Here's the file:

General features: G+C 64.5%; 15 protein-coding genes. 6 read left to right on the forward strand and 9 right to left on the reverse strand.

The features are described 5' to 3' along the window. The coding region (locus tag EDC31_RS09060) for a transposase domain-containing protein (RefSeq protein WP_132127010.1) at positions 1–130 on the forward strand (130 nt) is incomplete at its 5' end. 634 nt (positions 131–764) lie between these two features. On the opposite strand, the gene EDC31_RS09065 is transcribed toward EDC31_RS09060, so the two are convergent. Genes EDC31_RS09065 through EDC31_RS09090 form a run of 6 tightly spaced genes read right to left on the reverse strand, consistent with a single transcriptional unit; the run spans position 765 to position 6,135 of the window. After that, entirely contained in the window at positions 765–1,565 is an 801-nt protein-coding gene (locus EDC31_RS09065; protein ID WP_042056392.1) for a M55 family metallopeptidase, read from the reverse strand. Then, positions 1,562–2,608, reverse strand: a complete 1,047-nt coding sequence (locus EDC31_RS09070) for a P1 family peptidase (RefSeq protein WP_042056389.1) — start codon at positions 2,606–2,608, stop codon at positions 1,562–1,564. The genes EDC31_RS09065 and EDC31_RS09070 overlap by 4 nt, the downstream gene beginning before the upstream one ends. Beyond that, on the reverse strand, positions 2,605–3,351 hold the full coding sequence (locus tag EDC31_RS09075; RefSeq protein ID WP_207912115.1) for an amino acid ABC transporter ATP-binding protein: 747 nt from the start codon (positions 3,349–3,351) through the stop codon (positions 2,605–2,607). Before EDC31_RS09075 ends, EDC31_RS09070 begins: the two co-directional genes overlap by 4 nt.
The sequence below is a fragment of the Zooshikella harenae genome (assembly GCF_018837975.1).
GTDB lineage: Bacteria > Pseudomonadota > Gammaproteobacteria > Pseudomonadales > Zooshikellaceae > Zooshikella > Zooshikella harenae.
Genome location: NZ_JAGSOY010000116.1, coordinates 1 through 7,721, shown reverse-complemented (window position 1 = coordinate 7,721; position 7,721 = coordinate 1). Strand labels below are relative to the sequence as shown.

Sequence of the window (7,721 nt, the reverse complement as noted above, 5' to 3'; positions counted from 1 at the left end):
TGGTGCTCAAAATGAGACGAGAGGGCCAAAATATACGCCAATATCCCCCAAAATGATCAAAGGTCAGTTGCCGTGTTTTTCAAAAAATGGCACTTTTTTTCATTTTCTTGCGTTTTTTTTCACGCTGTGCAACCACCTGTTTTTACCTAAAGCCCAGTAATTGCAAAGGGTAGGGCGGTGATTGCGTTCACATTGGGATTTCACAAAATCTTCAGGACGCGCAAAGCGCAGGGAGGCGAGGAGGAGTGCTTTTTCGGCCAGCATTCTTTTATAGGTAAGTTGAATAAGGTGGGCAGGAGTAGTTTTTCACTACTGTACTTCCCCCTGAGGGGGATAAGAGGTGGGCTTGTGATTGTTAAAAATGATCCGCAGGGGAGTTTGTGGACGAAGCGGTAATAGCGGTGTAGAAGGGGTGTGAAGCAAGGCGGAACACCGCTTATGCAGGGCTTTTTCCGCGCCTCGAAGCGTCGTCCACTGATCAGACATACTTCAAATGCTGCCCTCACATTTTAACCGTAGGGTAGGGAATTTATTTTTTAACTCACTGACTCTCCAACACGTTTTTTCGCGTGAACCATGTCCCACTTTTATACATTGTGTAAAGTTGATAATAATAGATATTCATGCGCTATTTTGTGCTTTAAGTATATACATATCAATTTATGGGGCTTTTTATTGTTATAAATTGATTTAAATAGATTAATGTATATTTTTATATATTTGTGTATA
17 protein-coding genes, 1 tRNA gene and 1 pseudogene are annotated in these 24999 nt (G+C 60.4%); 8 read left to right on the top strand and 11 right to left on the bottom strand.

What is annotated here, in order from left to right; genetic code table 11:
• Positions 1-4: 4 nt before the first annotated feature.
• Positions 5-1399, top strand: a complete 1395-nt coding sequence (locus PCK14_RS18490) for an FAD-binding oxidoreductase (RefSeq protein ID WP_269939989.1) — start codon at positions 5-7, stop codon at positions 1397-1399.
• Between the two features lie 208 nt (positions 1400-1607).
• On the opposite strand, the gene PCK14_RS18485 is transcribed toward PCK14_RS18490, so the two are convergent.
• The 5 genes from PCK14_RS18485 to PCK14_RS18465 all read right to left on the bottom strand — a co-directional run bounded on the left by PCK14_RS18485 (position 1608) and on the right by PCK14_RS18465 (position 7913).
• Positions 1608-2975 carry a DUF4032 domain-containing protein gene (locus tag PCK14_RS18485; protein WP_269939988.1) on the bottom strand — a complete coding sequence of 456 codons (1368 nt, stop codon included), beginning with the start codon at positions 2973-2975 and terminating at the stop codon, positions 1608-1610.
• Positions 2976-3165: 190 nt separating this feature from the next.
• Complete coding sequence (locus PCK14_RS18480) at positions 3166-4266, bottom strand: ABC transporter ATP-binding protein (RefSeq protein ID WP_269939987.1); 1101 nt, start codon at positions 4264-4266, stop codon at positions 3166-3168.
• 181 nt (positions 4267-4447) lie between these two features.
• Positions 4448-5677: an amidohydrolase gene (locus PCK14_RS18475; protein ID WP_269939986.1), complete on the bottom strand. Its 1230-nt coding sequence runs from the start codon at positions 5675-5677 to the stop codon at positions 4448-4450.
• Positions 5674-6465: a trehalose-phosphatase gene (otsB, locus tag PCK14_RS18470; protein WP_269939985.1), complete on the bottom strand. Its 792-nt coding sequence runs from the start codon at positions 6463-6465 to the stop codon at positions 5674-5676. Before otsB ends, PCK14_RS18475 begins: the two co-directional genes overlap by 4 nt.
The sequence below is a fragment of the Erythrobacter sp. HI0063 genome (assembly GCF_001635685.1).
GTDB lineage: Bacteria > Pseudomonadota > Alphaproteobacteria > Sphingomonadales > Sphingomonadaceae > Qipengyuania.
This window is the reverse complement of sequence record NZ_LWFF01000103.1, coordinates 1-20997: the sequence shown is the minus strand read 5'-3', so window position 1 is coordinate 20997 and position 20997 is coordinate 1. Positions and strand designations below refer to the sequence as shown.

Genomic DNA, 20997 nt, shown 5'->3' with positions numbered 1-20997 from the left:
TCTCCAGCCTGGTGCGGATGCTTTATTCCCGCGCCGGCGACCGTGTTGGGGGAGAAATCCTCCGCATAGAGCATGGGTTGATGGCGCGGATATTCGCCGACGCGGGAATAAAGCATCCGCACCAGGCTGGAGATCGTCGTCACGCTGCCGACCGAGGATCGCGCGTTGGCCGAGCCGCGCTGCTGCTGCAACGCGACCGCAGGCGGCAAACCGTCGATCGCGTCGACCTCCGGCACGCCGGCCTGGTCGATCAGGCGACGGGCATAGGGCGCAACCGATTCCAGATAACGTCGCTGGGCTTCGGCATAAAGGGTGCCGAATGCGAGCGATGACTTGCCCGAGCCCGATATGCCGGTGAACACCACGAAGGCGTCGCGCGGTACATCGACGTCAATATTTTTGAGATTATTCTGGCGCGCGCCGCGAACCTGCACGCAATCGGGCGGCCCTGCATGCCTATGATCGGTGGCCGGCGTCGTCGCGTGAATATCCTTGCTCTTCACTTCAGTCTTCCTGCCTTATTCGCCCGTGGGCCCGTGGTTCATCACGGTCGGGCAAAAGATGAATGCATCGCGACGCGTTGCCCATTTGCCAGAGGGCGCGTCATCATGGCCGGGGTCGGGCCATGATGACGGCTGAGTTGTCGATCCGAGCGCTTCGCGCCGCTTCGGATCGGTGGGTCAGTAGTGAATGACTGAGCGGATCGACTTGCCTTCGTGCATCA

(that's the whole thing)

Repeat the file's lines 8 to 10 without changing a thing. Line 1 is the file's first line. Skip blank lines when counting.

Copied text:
17 protein-coding genes, 1 tRNA gene and 1 pseudogene are annotated in these 24999 nt (G+C 60.4%); 8 read left to right on the top strand and 11 right to left on the bottom strand.

What is annotated here, in order from left to right; genetic code table 11:
• Positions 1-4: 4 nt before the first annotated feature.